Anyone who knows us here at JPFmovies knows that we quit watching all American live-regular programing (including cable) years ago and went to an all movie all the time format for entertainment-this includes selected U.S. TV series that we do like, but have a policy of only watching via DVD or electronically.  Why?  The reason is very simple.  Several years ago we were watching regularly scheduled programming and realized that the shows were actually making us feel stupider.  Cliché plots, programs that have dragged on way past their useful lives and commercials finally pushed us over the edge, something had to be done.  The switch was made and thus began the search for viable alternatives.

Already conditioned to subtitles, the JPFmovie personnel was forced to migrate to series and films produced in Asia.  Unlike their American counterparts, the Asian’s limit the number of episodes is limited and pre-determined-typically in the range of 4, 10 or 20 shows.  That is it.  The show ends, the viewer gets closure and the series does not suffer a slow painful death.  So you know going in what to expect, the show is not dependent on ratings.  Also, Asian shows are often a melding of history and fiction i.e. The City Hunter, starts off with a real event and moves forward from there.  It is a refreshing change from either America’s cops and robbers or your “fish out of water” stories.  For JPFmovie personnel at least our loyalty has changed.  Ask yourself this, when was the last time an American series went out on top?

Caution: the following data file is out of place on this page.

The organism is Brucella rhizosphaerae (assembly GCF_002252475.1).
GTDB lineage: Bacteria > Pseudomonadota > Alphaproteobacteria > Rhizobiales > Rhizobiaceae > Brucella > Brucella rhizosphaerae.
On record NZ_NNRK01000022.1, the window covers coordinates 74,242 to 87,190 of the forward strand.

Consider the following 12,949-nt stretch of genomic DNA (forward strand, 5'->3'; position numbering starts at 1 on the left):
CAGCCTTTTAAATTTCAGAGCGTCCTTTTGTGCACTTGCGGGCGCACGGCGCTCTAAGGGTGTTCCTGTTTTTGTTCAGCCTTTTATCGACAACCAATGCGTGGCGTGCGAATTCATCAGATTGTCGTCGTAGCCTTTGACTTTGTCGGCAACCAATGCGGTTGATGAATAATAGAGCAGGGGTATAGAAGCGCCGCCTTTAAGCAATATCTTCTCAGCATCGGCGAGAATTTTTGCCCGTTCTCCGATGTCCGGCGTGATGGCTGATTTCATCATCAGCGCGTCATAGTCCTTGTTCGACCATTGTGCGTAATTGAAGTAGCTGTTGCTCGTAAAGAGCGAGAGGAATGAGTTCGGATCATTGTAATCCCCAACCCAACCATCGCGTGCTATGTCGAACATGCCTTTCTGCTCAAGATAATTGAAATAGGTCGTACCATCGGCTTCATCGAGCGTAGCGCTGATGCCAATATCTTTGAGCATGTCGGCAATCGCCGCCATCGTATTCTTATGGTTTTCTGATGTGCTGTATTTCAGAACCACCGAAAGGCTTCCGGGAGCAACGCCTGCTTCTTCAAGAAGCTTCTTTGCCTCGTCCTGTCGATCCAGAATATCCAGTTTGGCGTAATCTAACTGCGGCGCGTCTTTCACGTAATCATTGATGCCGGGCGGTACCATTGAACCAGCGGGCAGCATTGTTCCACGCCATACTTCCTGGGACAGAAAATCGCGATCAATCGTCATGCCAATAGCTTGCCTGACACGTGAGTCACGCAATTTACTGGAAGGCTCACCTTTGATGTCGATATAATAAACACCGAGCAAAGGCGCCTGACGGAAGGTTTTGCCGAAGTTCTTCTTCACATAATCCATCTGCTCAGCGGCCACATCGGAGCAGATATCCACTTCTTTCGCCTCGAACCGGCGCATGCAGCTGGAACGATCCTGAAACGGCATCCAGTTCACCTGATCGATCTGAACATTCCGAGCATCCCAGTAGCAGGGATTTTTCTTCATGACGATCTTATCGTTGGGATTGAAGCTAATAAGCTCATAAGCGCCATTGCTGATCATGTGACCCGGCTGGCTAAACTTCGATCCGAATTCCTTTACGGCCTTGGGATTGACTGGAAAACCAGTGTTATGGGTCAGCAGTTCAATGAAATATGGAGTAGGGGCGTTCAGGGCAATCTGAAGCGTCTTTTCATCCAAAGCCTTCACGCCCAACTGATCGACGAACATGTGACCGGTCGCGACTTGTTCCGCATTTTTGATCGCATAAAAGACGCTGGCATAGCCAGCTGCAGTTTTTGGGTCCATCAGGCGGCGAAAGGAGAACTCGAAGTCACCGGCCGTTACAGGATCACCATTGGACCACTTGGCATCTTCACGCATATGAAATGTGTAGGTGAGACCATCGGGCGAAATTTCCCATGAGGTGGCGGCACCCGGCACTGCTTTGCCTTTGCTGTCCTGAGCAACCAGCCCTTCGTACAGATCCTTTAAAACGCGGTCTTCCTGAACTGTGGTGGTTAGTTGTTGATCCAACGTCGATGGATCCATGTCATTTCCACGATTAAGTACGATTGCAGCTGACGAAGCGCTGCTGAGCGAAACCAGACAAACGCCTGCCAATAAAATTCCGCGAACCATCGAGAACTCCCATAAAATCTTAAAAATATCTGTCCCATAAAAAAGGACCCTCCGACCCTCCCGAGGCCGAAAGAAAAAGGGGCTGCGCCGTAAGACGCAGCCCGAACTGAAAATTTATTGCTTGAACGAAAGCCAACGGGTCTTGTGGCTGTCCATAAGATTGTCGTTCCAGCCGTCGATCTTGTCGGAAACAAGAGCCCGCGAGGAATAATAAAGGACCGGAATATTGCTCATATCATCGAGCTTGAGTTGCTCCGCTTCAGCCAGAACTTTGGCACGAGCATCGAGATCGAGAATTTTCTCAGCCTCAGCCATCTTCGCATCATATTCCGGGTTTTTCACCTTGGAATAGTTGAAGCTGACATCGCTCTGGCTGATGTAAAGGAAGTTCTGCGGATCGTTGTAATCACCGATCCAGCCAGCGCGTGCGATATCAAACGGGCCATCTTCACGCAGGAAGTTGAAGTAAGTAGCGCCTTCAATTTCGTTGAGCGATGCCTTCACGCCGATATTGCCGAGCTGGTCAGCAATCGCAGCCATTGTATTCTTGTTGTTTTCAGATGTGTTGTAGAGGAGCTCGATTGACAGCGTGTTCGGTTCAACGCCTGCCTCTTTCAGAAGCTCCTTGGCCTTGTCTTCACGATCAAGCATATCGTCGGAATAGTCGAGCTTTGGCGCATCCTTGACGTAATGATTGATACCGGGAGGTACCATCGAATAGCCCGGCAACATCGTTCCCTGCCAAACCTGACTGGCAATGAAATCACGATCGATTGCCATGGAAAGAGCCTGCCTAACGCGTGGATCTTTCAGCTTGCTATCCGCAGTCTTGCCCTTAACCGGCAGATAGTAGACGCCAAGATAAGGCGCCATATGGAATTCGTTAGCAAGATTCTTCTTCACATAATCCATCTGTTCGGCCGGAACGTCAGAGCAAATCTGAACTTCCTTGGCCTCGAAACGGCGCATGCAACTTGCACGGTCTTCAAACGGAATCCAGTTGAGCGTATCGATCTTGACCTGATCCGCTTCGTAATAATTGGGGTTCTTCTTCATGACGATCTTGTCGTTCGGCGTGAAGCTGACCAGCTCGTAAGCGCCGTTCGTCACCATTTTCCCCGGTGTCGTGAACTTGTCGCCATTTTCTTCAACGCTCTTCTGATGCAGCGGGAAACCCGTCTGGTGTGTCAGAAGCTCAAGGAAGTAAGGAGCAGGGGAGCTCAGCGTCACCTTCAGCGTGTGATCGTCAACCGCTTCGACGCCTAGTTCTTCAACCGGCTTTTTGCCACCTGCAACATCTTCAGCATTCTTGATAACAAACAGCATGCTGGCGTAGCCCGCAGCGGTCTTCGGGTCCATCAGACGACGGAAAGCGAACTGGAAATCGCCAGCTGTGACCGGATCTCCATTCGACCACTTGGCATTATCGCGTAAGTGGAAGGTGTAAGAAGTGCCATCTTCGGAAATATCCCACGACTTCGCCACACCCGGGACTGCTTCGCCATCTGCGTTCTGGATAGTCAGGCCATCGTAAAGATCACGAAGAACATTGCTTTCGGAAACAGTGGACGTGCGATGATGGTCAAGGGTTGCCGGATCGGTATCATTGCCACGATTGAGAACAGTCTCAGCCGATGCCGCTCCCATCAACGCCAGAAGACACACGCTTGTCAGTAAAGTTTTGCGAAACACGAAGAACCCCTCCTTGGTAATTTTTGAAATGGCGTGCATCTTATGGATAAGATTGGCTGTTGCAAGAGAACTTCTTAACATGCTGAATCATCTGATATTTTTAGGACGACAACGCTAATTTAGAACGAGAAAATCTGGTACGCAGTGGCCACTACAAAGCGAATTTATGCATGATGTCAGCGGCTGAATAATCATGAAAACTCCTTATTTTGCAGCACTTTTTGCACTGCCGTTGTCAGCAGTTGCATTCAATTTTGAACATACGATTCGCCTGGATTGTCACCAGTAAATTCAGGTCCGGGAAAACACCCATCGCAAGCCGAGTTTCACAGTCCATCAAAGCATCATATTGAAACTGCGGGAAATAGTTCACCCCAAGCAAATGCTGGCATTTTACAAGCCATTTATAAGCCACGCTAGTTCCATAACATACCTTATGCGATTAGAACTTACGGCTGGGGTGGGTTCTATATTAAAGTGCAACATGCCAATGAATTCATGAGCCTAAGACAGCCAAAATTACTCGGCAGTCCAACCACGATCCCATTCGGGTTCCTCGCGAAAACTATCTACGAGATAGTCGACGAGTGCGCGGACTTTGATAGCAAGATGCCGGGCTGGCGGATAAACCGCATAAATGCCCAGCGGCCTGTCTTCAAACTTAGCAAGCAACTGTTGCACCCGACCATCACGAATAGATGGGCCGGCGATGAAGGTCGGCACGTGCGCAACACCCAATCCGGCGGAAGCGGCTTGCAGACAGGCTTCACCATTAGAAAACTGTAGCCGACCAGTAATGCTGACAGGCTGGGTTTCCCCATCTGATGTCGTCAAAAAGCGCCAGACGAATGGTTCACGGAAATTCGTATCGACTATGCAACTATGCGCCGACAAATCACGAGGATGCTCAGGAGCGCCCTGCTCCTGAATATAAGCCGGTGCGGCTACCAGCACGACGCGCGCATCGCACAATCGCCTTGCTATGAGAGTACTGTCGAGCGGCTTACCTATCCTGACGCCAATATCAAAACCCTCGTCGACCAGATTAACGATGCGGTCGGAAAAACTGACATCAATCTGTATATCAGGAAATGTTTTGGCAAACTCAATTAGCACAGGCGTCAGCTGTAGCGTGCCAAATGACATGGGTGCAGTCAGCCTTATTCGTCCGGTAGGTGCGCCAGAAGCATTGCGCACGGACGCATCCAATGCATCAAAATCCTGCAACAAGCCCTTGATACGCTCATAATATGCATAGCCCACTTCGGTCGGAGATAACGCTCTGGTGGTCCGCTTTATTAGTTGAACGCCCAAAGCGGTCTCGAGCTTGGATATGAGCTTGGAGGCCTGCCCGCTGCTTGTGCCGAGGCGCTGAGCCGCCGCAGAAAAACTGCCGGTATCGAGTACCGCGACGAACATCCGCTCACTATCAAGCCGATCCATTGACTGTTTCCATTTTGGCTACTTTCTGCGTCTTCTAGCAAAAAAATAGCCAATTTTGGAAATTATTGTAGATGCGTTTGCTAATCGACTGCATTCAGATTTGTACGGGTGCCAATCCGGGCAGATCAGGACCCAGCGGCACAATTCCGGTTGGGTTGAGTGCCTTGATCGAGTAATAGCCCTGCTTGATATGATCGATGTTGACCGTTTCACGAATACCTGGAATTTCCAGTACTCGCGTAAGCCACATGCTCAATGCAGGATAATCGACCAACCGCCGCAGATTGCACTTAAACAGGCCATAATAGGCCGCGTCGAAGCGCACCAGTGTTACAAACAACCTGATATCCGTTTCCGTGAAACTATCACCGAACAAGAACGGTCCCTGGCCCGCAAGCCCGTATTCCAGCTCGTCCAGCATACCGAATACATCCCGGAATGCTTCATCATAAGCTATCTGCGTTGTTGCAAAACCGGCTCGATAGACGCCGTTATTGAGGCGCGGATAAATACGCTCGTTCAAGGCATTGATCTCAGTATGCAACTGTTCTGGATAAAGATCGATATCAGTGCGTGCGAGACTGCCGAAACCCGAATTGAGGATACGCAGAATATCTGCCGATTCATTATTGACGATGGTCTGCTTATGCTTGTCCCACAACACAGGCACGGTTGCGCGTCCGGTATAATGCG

Well that ends the complaining for now; stay tuned for The City Hunter Part 2 and more on Asia vs. American TV.

 
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Posted by on January 18, 2013 in Movie Reviews